The news making the rounds in the Linux security arena is the one about a bug discovered in Cryptsetup, the program used to set up disk encryption in Linux.
As described by the authors, the bug is basically the result of incorrect error handling after several failed attempts to decrypt a LUKS encrypted disk. And the failure could be triggered when a user inputs the wrong encryption passphrase, or repeatedly presses the ENTER key.
In their report, they noted that:
An attacker with access to the console of the computer and with the ability to reboot the computer can launch a shell (with root permissions) when he/she is prompted for the password to unlock the system partition. The shell is executed in the initrd environment. Obviously, the system partition is encrypted and it is not possible to decrypt it (AFAWK). But other partitions may be not encrypted, and so accessible. Just to mention some exploitation strategies:
Their report appears to be based on tests of Debian and Ubuntu systems. From my own experience, I can report that every major distribution seems to handle failed hard disk decryption a bit differently. To start with Ubuntu, the system will drop to an initramfs shell after 181 failed attempts (you can simulated it by pressing the ENTER key that many times). If you have such a system, give it a try. After 181 failed attempts, you’ll be presented with a shell like the one shown in Figure 1.
With Fedora 25 Rawhide, you have just three attempts before the system gives you a shell. And that has been the case with Fedora systems for as long as I can remember. Compare that to the 181 attempts on Ubuntu 16.10.
Manjaro 16.10, which uses the Calamares installer, is even less forgiving. It gives you just one attempt before it drops you into a shell.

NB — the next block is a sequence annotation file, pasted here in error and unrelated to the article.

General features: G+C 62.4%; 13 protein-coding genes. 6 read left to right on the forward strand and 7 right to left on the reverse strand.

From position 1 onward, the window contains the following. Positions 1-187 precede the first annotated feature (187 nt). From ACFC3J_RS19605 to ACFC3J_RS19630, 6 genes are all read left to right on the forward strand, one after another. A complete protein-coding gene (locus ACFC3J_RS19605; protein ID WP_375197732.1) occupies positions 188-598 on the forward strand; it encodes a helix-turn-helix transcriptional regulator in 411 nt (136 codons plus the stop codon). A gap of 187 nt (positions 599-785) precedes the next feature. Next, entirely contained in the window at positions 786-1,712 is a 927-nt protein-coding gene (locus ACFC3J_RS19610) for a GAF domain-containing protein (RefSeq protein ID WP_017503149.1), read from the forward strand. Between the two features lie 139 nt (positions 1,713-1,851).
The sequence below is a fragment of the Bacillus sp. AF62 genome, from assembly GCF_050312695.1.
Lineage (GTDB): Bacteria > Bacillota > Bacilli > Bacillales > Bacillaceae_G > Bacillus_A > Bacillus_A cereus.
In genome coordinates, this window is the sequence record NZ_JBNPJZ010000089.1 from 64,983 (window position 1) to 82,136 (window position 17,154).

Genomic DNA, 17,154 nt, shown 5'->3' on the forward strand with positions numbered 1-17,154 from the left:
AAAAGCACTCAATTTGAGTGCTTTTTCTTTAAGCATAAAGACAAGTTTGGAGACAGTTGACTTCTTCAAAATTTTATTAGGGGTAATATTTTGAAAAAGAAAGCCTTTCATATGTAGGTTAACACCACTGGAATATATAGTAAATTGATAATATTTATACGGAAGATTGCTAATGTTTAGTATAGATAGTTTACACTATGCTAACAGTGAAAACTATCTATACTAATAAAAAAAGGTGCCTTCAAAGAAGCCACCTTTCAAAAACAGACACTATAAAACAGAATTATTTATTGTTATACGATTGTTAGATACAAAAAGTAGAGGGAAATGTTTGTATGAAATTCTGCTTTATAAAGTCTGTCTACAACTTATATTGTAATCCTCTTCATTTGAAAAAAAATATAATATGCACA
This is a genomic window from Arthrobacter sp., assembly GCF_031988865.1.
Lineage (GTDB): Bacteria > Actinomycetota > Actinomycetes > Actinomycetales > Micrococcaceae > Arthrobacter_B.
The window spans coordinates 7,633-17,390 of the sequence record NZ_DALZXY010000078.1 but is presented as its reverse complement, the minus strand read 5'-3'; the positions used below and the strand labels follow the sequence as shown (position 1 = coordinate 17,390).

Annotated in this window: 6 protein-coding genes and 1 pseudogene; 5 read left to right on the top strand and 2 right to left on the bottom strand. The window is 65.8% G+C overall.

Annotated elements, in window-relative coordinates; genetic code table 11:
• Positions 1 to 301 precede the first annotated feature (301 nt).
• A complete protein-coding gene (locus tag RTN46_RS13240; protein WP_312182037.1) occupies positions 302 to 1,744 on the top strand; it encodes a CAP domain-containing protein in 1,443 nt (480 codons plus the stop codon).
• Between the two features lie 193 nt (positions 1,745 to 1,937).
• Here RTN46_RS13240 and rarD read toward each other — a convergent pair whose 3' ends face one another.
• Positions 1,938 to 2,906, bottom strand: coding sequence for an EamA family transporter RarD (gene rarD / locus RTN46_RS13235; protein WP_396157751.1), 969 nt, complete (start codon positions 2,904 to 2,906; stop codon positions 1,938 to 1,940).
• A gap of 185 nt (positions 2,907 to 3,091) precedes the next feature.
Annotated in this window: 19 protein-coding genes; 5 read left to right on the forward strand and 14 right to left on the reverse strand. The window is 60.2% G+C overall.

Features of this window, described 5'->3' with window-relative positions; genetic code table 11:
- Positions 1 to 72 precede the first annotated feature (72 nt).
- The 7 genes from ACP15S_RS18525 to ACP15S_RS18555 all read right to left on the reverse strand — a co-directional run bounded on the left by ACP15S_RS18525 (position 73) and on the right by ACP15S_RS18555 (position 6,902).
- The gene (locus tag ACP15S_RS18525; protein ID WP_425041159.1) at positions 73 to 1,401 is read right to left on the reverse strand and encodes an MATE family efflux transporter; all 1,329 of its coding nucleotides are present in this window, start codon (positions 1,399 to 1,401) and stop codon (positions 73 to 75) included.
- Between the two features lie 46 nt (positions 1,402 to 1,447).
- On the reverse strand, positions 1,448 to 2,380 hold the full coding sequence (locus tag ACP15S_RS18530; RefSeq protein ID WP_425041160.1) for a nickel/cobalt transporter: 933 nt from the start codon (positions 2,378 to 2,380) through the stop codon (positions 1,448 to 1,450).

In all three case, the encrypted system partition is still encrypted, so you data is still save. However, as detailed in the bug report, unencrypted partitions, like ones mounted at /boot and /boot/efi (on UEFI systems) might still be open for exploitation. But how far can an attacker go on such system, when the system partition is still encrypted? Not far, I hope.
A bug always has a solution, and in this case, the authors provided an easy-to-apply workaround. I’ve expanded on it a bit in the code block below. If after applying the workaround you discover that it does not work, welcome to the club. It didn’t work on all the encrypted systems I applied it on – Ubuntu 16.10, Manjaro 16.10, and Fedora Rawhide. By the way, all three distributions were running either Cryptsetup 1.7.2 or 1.7.3.
# # You might want to backup your /etc/grub/default file before executing this command sudo sed -i 's/GRUB_CMDLINE_LINUX_DEFAULT="/GRUB_CMDLINE_LINUX_DEFAULT="panic=5 /' /etc/default/grub # Follow that with this on Ubuntu and Manjaro on no-UEFI systems sudo grub-install /dev/sda # On UEFI systems on Ubuntu and Manjaro, the second command should be # Change /dev/sdaX to match your systems /boot/efi partition sudo grub-install /dev/sdaX # On Fedora Rawhide, the second command on no-UEFI systems should be sudo grub2-install /dev/sda # On Fedora Rawhide, the second command on UEFI systems should be # Change /dev/sdaX to match your systems /boot/efi partition sudo grub2-install /dev/sdaX #
If the workaround stopped your system from dropping into a shell on failed decryption attempts, which means it worked, post a comment. I’ve contact the authors with my findings, so I’ll update this article when I get some feedback from them. Perhaps there’s something I missed.